fix: the id/class inside of the paragraph wrapper can be safely eliminated and can be set with #para2 strong and #para2 em. if there are multiple cases of the same element needing separate styles, the use of css2 selector :nth-child(N) can be used.

    for example:
    <p id="para2">some text <em>italic</em> more text <em> another italic</em> some text <em>italic 3</em></p>
    the default could be set as #para2 em { color: red;} and the 2nd em could be set to blue using #para2 em:nth-child(2) {color: blue; }

  10. unnecessary DIVS

    <div id="myDIV"><img src="some.jpg"></div>
    fix: assign a style to the image. start with display: block;

  11. excessive <BR> tags

    <br /><br /><br />
    fix: assign a style using margin-bottom

  12. Tables for page layout

    Bad. Tables are very cumbersome and not device friendly. The only acceptable format for tables is to display data (iffy) or in custom email templates.

jquery waypoints and throttle-debounce

Yesterday I went looking for what people are using to load content when it enters the window (is scrolled to).

I found jQuery waypoints.

Currently I'm using it on the homepage to load the animation of Zeah once it's scrolled to.

Unfortunately the plugin wasn't as easy to implement as I was led to believe. The issues I ran into had to do with altering the DOM with my loading scripts. I set the $.waypoint function to run at the right time (after everything is loaded) and now it seems to be working OK.

The waypoints site has a few demos that I'm dying to try out. Like a sticky nav and ad tracking. I don't ever plan to have ads on my site (especially not the homepage) but it would be useful to know when people are viewing content further down the page or if they're sticking to the first screen.

That brings me to throttle-debounce. I actually saw while looking through the waypoints source that they mention throttling, so I looked it up. Seems like it would be useful to implement on any events/functions that might be triggered several times (like hover overs and animations).

I didn't get a chance to look too much into it, but it's now on my to do list.

What do you use for "waypoints" and script throttling?

Leave you answer in the comments :)

[an error occurred while processing this directive]

Anybody know what this means?

[an error occurred while processing this directive]

It's appeared twice now on my Bluehost account (seemingly random) without warning or activity on my part and it "fixed" itself after a short period of time.

Maybe it's a result of my Bluehost overlords upgrading the servers?

Facebook like/comment inconsistency in JSON response from the Graph API

When there's 0 likes the data is missing from the JSON but when there's 0 comments it actually displays "0 comments" in the data.

Example Graph API JSON response
name:"Joe Jiko",
message:"Speaking of the graph api, when there's 0 likes the data is missing from the JSON data but when there's 0 comments it actually displays \"0 comments\" in the data.",

Why would they do this?
I'm now forced in my application to check if likes are undefined whereas it's unnecessary to do so for comments.

Firebug: SyntaxError: syntax error [Break On This Error]

Ran across this error in firebug after changing around the directory structure of one of our client's landing pages.

It's a very poorly worded and generic error message.

Obviously the doctype doesn't have a syntax error..

So what does it mean?
Some of the Javascript files on the page had invalid SRC urls.

Check the URLs to your JS files on the page and the error will disappear.

Although it does mention the JS file that's missing, it makes it seem like the missing JS file is being loaded and has an issue on its first line.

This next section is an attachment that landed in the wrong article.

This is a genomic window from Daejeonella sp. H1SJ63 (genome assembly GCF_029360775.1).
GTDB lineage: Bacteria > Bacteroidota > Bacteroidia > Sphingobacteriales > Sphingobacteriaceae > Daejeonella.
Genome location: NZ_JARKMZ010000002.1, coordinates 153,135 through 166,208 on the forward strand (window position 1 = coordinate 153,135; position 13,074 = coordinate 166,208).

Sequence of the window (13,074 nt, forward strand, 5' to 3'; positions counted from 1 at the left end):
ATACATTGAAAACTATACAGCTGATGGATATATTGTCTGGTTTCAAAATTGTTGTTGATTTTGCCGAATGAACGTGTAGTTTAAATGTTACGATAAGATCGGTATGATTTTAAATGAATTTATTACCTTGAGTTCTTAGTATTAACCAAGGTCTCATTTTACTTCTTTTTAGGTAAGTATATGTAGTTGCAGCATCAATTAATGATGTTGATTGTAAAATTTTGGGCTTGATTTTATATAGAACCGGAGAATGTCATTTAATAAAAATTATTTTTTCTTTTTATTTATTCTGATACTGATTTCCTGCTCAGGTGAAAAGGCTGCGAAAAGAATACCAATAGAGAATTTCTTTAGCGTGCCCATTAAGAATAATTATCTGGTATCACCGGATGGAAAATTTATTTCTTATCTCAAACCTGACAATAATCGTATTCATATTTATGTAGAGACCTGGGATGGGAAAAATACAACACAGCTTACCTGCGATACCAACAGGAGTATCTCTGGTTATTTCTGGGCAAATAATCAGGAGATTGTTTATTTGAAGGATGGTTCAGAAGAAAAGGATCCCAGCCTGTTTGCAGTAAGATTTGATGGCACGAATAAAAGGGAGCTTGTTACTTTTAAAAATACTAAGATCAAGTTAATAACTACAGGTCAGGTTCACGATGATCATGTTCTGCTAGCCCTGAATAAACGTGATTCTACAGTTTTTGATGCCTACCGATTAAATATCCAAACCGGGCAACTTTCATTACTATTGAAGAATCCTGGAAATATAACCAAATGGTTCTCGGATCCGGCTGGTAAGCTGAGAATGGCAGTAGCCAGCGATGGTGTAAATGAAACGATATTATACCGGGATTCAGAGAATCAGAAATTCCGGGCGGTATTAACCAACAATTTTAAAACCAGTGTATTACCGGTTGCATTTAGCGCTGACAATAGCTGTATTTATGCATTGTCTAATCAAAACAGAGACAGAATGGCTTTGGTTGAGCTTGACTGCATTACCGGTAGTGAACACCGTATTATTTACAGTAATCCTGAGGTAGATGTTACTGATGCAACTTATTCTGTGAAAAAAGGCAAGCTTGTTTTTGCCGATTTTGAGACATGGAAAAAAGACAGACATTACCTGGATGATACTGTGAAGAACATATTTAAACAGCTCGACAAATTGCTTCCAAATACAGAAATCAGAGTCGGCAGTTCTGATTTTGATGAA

Did this help you? Let me know in the comments!

CS-Cart 3.0.1 design mode - view storefront in customization mode not working (solved)

Customization mode not working?
Short answer: There's a problem with CS-Cart's login system!

Instructions (for CS-Cart 3.0.1)

1) Switch to customization mode by going to the admin panel (default admin.php) and selecting design > design mode from the top nav.

2) click the "enable customization mode" button

3) follow the link "View STOREFRONT in customization mode."

4) you'll see your store front.. with NO customization hints. Login again with your admin user/password.


You should now see little icons with tool tips pointing to relative templates when you hover them.

I decided to post this because I wasted a load of time trying to solve it.

Since my company decided to dedicate ourselves to using CS-Cart on client sites instead of Magento, I have been increasingly frustrated at the lack of good developer documentation in my struggle to familiarize myself with the system.

Hopefully these instructions will prevent someone else from wasting their time as I did.
If this helped you.. please leave your comments below :)

Omit optional HTML tags

What? Optional tags?

"For file size optimization and scannability purposes, consider omitting optional tags. The HTML5 specification defines what tags can be omitted."

HTML5 Specification on optional tags

Hmm.. okay. Nobody wants to read that. Someone please show me an example.

Example  (thanks Google!)

Mind. Blown.

This literally goes against all of the HTML I've written in the past 10 years. It's like someone took the XHTML enthusiasts and lit their bible on fire. No </p> tags! No <head> or <body>?  Blasphemy!

I feel my brain struggling to conform.

Silly mistake with jQuery and a CSS ID [Web Development]

I felt like I had to share this story! I was sitting at my desk, stumped, because I was trying to create a logout action for an app using the Facebook API and it seemed like my jQuery selectors were ignoring me. I double checked everything, did some back research on .live() and .on(). Did some more research on delegated events (since I was binding a click event to an element generated after the DOM loads). Nothing. I could NOT get it to work! I decided it might be because I was using an ID selector instead of a Class (you never know the weird things that can cause your program to break) and I noticed that I had the following code: <a id="#logout" href="#!/logout">Logout</a>

Anybody catch my mistake? id="#logout" should NOT have a # sign in it! DOH! Still, it wasn't a total waste. I learned that .live() has been deprecated in favor of using .on() delegated events. You can read more about that  here.